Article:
But Irving wrote much more about yuletide—so widely and imaginatively, in fact, that he’s often credited with creating Christmas in America as we know it.
“He did not ‘invent’ the holiday,” biographer Andrew Burstein notes, “but he did all he could to make minor customs into major customs—to make them enriching signs of family and social togetherness.”
Among Irving’s biggest contributions to Christmas in America was his promotion of St. Nicholas as a beloved character, laying the groundwork for the figure we’d eventually embrace as Santa Claus.
Irving (1783–1859) was the subject of a 2014 Humanities profile because of his trip through the American West—an unlikely and sometimes comic odyssey for a man who was more at home in his native New York City and the great capitals of Europe.
Gotham, in fact, was the subject that established Irving’s fame in 1809, when his A History of New York became a publishing sensation. The book was conceived as a parody of Samuel L. Mitchill’s The Picture of New-York; or the Traveller’s Guide through the Commercial Metropolis of the United States.
Mitchill, a Columbia medical professor and U.S. senator, seemed to know everything about everything, and Irving poked fun at Mitchill’s know-it-all sensibility with his fictional account of Manhattan, which includes some tall tales about its origins. Among Irving’s yarns was a story about the shipwreck of a Dutch scouting party on Manhattan, where one of its members receives a vision in which “good St. Nicholas came riding over the tops of the trees, in that self-same wagon wherein he brings his yearly presents to children.” Nicholas tells the Dutch to settle on the island—Saint Nick, in a sense, becoming the founding father of the most famous city in America.
Irving’s affection for Saint Nicholas proved durable. In 1835, he helped found the Saint Nicholas Society of the City of New York, serving as its secretary until 1841. Beyond his interest in Nicholas, Irving advanced Christmas as the festive pageant of presents and feasting that now dominates the American winter calendar.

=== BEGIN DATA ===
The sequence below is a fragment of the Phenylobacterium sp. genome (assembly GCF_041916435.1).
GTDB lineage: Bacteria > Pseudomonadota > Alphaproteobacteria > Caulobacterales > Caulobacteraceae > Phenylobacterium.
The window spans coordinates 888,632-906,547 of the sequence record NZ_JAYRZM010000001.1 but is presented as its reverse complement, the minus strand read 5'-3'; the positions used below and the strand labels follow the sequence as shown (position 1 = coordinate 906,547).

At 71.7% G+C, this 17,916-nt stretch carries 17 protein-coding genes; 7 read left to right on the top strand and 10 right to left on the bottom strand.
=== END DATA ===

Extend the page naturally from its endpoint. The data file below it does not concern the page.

He had traveled to England in 1815, where various personal and professional interests kept him abroad until 1832. The Sketch Book of Geoffrey Crayon, Gent., which greeted American readers in 1819, contained a smattering of essays and short stories, including the iconic “Sleepy Hollow,” but its pieces on yuletide helped revive interest in the holiday. “While a number of other stories in The Sketch Book were better known, none would have a greater impact on American culture than these four Christmas essays,” writes biographer Brian Jay Jones.
Irving wrote with fondness of old English Christmases, with their dinners and dancing and singing, their decorations and blazing fires, their air of good cheer. “Amidst the general call to happiness, the bustle of the spirits, and stir of the affections, which prevail at this period,” he asked, “what bosom can remain insensible?”
Back in his homeland, Irving’s homage to the holiday resonated with the public. “Charles Dickens later fine-tuned the Christmas story,” Jones argues, “but Irving had laid the foundation. Americans embraced Irving’s vision of Christmas as their own, marking the revival of a holiday that had been banned in parts of the country for the excessive drinking and fighting it spurred in the populace.”
As Burstein points out, “Irving dressed up an idea that had been floating around.”
Until the end of his life, or so it seems, Irving saw Christmas not only as an indulgence, but a spiritual necessity. “He who can turn churlishly away from contemplating the felicity of his fellow beings,” he wrote, “and can sit down darkling and repining in his loneliness when all around is joyful, may have his moments of strong excitement and selfish gratification, but he wants the genial and social sympathies which constitute the charm of a merry Christmas.”